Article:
Check Box with Check on Facebook Business updates
Check Box with Check on Facebook Non-controversial decisions waiting for official approval
High urgency and high importanceCheck Box with Check on Facebook Items that require immediate attention
Check Box with Check on Facebook Significant financial decisions
Check Box with Check on Facebook Key strategic decisions
Check Box with Check on Facebook Major initiatives
Check Box with Check on Facebook Crisis management initiatives
Check Box with Check on Facebook Principal financial reports
Low urgency and high importanceCheck Box with Check on Facebook Important old and new business items that can be postponed
Check Box with Check on Facebook Stakeholder engagement matters
Check Box with Check on Facebook Long-term strategies
Check Box with Check on Facebook Board succession planning

Successful boards modify the standard meeting structure by grouping non-controversial items in consent agendas. Consent agendas can be passed quickly in one motion. They help directors allocate as much time to crucial matters as possible.

5. Set realistic time limits for each agenda item

Jon Dwoskin, Business Coach/Executive Advisor, says timed agendas help avoid run-on meetings. That said, it’s also easy to underestimate the time commitment for particular topics. So follow these tips to set realistic time limits for each agenda item:

  • Judge from previous experience. Revise previous minutes with similar agenda items to estimate the time for the next meeting’s agenda.
  • Consider the number of speakers. The more directors speak for one item, the more time it requires.
  • Consider topics’ importance and complexity. Allocate more time to matters where you anticipate key discussions.
  • Reserve extra time. If you expect an item to take ten minutes, plan for 15 minutes, as distractions and other human factors may derail tight-scheduled meetings.

6. Use helpful technology

Cyber attacks are the primary concern for 67% of corporate boards in the UK. Using a board portal is today’s most reliable choice for simplifying agenda preparations and securing communications. A board portal is a digital workspace designed for non-executive directors and offers the following benefits:

  • Straightforward agenda. Fill out agenda templates, drag & drop documents, and assign attendees using a digital agenda builder.
  • Digital board minutes. Record digital meeting minutes with automatic timestamps.
  • Secure file-sharing. Share an encrypted meeting notice with reports and other documents in one click.

Sample board meeting agenda template: UK business perspective

Check this UK board meeting agenda template with the best practices considered.

Board meeting agenda template
CompanyDate TimeLocation
Success Industries23.05.202310:00 AMConference Hall 23, Success Centre
Meeting objectiveTo review and approve the annual budget for the upcoming fiscal year, incorporating a strategic cost-saving target of 25%.
Board agenda
TimeAgenda itemPresenter
5 minutesCall to orderChairperson
5 minutesRoll callChairperson
5 minutesConsent agenda approvalChairperson
20 minutesAnnual budget presentationCEO, CFO
10 minutesBreak
30 minutesReview of the cost-saving strategies and their impact on budget componentsTreasurer, CEO, finance director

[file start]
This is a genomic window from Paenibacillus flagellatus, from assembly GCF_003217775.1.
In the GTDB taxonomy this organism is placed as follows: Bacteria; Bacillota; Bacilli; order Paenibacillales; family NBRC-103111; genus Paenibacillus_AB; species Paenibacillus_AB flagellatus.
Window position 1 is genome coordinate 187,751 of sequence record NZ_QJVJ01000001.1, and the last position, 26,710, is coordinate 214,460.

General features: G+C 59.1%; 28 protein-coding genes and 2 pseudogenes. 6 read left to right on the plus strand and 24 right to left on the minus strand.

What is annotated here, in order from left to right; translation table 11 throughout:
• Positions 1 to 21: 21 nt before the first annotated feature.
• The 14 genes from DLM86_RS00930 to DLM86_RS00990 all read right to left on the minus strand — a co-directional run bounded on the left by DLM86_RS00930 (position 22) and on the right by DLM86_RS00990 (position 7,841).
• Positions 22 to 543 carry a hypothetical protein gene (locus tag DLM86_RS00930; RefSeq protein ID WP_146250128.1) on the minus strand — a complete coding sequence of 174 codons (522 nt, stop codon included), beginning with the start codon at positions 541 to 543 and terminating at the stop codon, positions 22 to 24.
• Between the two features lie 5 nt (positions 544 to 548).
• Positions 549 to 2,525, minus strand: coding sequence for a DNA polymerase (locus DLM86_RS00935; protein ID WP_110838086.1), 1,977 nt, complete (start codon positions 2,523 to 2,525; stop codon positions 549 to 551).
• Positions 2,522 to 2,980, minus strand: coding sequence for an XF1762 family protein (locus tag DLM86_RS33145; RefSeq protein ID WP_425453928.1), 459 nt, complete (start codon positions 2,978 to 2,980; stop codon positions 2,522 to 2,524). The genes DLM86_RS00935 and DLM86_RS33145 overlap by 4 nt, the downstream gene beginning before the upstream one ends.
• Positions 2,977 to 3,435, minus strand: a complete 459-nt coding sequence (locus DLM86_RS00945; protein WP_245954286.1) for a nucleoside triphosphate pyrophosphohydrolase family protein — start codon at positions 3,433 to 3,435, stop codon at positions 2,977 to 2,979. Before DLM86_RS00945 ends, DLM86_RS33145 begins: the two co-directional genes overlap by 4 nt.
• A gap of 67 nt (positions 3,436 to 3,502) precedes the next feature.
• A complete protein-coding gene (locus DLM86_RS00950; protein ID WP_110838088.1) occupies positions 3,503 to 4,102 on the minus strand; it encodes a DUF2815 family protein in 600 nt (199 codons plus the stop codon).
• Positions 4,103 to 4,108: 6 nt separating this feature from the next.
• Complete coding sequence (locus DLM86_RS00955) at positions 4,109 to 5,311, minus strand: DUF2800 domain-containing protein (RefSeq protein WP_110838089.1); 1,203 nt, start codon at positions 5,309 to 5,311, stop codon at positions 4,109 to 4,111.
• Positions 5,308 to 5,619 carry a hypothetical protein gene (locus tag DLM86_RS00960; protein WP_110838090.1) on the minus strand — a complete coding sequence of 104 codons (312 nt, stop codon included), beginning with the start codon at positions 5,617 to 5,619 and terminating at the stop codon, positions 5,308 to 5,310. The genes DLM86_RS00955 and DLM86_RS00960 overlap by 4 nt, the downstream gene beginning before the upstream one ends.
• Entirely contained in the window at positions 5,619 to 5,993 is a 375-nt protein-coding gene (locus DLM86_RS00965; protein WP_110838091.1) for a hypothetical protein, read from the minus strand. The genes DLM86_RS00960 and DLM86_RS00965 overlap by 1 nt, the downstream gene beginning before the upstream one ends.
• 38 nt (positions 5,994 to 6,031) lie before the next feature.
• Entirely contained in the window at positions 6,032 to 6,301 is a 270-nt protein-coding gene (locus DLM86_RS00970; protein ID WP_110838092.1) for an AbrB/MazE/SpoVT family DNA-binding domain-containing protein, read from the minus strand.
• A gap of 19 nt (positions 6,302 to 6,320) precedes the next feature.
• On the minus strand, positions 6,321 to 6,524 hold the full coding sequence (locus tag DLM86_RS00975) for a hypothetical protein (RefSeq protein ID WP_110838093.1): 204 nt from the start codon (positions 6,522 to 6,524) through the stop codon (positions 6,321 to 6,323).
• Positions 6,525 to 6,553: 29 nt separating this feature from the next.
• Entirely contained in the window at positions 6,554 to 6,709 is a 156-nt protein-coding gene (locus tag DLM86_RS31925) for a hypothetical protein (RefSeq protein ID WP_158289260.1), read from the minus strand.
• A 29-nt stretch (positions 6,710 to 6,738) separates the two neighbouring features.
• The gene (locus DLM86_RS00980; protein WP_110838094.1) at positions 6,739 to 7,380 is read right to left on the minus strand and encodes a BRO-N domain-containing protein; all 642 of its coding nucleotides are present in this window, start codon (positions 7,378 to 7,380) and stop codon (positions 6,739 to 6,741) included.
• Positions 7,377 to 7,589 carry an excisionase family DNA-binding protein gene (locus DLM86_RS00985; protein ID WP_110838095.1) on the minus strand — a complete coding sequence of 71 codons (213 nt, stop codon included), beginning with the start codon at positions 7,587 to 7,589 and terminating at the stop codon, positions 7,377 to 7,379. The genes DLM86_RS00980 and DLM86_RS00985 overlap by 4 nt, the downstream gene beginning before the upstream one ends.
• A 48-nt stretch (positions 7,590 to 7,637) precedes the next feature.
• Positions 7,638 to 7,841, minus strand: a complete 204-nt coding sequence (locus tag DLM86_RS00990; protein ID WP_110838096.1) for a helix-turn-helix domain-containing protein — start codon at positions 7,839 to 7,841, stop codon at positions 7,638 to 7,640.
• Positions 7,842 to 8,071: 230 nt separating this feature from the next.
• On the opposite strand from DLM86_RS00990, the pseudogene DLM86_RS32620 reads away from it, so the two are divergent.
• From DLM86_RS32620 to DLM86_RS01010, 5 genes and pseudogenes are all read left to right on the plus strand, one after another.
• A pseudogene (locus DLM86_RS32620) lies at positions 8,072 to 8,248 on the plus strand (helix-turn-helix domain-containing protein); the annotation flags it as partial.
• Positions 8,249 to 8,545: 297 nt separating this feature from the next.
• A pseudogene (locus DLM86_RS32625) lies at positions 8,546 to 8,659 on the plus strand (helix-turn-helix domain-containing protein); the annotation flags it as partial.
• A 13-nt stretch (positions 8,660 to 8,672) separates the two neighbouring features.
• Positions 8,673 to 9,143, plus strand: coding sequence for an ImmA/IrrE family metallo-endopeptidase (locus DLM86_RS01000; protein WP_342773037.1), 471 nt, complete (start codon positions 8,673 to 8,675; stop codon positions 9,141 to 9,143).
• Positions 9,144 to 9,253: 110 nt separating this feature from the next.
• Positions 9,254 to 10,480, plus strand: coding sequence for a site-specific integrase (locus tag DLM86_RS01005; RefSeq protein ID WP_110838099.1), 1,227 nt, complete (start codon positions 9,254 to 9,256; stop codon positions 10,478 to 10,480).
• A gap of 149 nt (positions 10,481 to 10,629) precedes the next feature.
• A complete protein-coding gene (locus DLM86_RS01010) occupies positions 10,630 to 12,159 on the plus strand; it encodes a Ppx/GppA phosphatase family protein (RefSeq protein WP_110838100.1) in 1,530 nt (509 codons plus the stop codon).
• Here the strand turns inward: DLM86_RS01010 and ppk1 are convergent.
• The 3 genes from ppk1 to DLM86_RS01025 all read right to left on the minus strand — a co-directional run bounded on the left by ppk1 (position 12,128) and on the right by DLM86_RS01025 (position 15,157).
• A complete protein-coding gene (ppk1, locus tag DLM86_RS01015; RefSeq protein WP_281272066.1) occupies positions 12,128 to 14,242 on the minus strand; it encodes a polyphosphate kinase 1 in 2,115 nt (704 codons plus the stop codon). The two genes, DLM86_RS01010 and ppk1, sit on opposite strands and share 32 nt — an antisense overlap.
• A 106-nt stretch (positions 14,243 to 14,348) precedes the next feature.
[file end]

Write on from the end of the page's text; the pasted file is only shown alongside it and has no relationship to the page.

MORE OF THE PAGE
45 minutesIdentification of the cost reduction areas to achieve a target reduction of 25%CEO, CFO
15 minutesBreak
30 minutesReview of the legal and operational implications of the proposed budget modificationsTreasurer, audit committee chair
10 minutesApproval of the modified annual budgetCollective
10 minutesAnnouncementsCompany secretary
5 minutesAdjournmentChairperson

You can also check the following board meeting agenda examples:

Challenges when creating board meeting agendas

Today’s UK companies face several challenges that indirectly interfere with agenda-planning processes. These relate to stakeholder communications, succession planning, and diversity dilemmas. Let’s take a closer look.

Stakeholder communications

Today’s investors, shareholders, and stakeholders insist on higher ESG transparency driven by tightening regulations. However, many current ESG practices don’t often align with stakeholder and shareholder financial expectations.

So directors have to choose between ESG practices and financial returns to stakeholders on their agendas.

Succession planning

The UK’s nine-year-term rule for board directors disrupts their succession planning agendas. Decreasing director salaries and diversity regulations complicate board succession planning meetings as well.

Diversity vs. experience dilemma

The Financial Conduct Authority’s new diversity rules help new business board members incorporate desired skills and experiences. 

Many chairs have succeeded with gender and age diversity yet struggled with racial and ethnic quotas. To some board chairs, diversity is “more about the skill set, not defined by gender or ethnicity.”

This discrepancy forces boards to balance diversity requirements and the quality of strategic oversight on their agendas.

Key takeaways

  • The board meeting agenda consists of the header, call to order, roll call, approval of the agenda and meeting minutes, reports, old business, new business, announcements, and adjournment.
  • Successful boards set clear meeting objectives, collaborate on business topics, prioritise agenda items, and set time limits
  • Boards often have difficulties finding the right balance in shareholder communications, succession planning, and diversity on their agendas.
  • Directors can use board portals to enhance many aspects of the agenda creation and board meeting processes. recommends iDeals Board, a British virtual data room and boardroom platform helping 175,000 companies succeed in meeting management. Our analysis of this product showed that it combines ease of use, affordable price, innovative security features, and robust meeting management workflows.

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Who sets the agenda for a board meeting?

The board secretary typically sets the meeting agenda. Experienced secretaries seek feedback from board members while approving meeting agendas.

How can I ensure that my board meeting agenda template complies with UK legal and regulatory requirements?

There are no legal requirements for the board meeting agenda. However, the law requires corporate boards to take meeting minutes.

Are there common mistakes to avoid when creating a board meeting agenda template for a UK business?

Not having a clear meeting objective, not circulating agenda in advance, and making vague agenda item descriptions are the most common mistakes you should avoid while preparing board meeting agendas.

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Casey Johnson Marketing strategist
Casey Johnson is a seasoned marketing strategist specializing in board portals. With over a decade of experience, she spearheads comprehensive marketing campaigns to enhance brand visibility and drive growth. Casey orchestrates content plans, conducts market research, and collaborates with content creators to ensure impactful marketing strategies.